“Our dreams may seem very precise and well-defined while we are dreaming; and yet they may dissolve when we try to bring them in the sharp focus of our waking attention. They often seem to contain all and nothing.” Anton Ehrenzweig, The Hidden Order of Art.
Refractions distort the light-image; around the peripheries of shapes sparks of indigo, white and red flicker, breaking the uncertain projected image. A photograph is printed, then printed again, emphasising the texture of photogravure, then installed behind tinted or patterned glass, which moves the image once more from its original source. The various methods of projection fracture, while each technology imparts a particular aura, producing diverse narratives. Technology, trace, and error produce estrangements, while capturing layers of identities and rhythms of the past.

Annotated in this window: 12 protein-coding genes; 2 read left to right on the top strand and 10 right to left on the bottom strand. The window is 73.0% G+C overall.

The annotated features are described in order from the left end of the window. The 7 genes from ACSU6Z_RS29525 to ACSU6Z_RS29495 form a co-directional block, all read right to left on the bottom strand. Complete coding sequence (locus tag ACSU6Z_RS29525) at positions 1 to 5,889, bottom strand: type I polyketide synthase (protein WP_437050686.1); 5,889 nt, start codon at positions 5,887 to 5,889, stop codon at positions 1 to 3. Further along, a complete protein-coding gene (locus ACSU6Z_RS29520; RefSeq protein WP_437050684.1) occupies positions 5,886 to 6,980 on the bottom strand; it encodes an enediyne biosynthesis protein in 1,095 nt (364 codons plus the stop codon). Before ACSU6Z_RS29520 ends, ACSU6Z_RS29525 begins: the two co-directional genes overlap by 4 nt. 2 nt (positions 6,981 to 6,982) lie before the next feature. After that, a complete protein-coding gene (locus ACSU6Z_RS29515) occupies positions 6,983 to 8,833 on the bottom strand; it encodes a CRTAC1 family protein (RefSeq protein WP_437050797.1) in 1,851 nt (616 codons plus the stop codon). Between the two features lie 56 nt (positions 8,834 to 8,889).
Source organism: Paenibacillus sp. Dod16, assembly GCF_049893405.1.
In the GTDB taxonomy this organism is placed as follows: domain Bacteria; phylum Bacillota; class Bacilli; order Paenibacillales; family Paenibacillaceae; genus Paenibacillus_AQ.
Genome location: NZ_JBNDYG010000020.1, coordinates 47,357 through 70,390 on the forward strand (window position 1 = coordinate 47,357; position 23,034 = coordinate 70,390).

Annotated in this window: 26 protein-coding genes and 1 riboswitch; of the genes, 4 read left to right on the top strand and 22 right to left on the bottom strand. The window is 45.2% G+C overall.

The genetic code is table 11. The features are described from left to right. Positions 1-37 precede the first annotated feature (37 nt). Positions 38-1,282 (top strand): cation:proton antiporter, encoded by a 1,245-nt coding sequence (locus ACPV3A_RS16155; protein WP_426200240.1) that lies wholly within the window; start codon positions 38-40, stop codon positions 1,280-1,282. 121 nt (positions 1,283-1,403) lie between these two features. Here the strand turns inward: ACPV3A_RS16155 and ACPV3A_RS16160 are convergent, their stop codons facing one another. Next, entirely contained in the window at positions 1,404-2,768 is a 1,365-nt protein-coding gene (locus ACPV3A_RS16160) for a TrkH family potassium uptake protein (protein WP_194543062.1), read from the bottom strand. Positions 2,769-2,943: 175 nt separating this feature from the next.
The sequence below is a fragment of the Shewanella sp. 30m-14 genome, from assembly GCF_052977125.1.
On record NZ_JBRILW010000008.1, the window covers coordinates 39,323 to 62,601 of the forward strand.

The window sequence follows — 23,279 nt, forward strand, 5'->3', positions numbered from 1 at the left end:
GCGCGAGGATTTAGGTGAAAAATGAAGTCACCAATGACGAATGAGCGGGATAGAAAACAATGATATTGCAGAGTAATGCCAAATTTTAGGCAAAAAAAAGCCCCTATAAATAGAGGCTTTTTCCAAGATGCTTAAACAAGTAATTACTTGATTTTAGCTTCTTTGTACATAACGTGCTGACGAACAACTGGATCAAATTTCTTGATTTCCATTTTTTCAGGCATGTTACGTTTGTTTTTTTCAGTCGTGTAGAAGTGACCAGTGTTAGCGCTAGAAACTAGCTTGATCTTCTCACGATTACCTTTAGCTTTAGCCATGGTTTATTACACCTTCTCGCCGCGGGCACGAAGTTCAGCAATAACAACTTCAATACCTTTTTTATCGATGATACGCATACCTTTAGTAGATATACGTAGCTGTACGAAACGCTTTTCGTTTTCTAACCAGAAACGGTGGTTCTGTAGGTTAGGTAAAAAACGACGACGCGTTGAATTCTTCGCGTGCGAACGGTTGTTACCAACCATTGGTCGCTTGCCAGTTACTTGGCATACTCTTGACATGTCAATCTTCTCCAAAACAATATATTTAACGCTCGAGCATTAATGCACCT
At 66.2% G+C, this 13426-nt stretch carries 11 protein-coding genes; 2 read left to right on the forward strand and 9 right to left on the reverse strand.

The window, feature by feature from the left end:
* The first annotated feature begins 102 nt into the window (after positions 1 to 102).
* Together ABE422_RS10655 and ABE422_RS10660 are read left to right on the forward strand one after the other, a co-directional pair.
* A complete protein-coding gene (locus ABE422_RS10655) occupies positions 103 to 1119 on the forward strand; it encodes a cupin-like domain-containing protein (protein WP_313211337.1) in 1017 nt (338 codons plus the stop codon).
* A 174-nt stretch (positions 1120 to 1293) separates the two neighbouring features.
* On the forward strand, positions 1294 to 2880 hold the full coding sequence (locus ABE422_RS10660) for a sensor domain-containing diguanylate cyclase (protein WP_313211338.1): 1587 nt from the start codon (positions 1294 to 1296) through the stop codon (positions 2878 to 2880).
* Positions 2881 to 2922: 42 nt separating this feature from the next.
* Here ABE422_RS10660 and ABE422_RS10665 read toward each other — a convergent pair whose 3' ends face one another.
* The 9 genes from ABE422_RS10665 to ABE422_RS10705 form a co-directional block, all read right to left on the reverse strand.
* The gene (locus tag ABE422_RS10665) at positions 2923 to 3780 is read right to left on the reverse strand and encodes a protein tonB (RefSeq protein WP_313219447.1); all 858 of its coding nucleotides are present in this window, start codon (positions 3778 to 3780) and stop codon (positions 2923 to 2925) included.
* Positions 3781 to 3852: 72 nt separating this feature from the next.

Memory and time are recurrent themes, for, as Steinbeck writes in The Grapes of Wrath ‘how will we know it’s us without our past?’ Yet memory is constructed, and escapes account relentlessly. The use of ephemeral materials and unfixed temporal arrangements articulates this in non-hierarchical constellations, combining with the architecture of the place of exhibition. The recesses of concrete, the rise and fall of architrave or skirting board, the indentations in the floor inflect the work.
Photographic images communicate the experience and concerns of the work, but more and more this is stripped back to light and the lens. The blurring or washed over effect contained in the effect of passing through different layers of imperfect glass, plastic or water are imposed upon imagery. Light through water, and the effects of the disembodied image, always one step removed from our reach.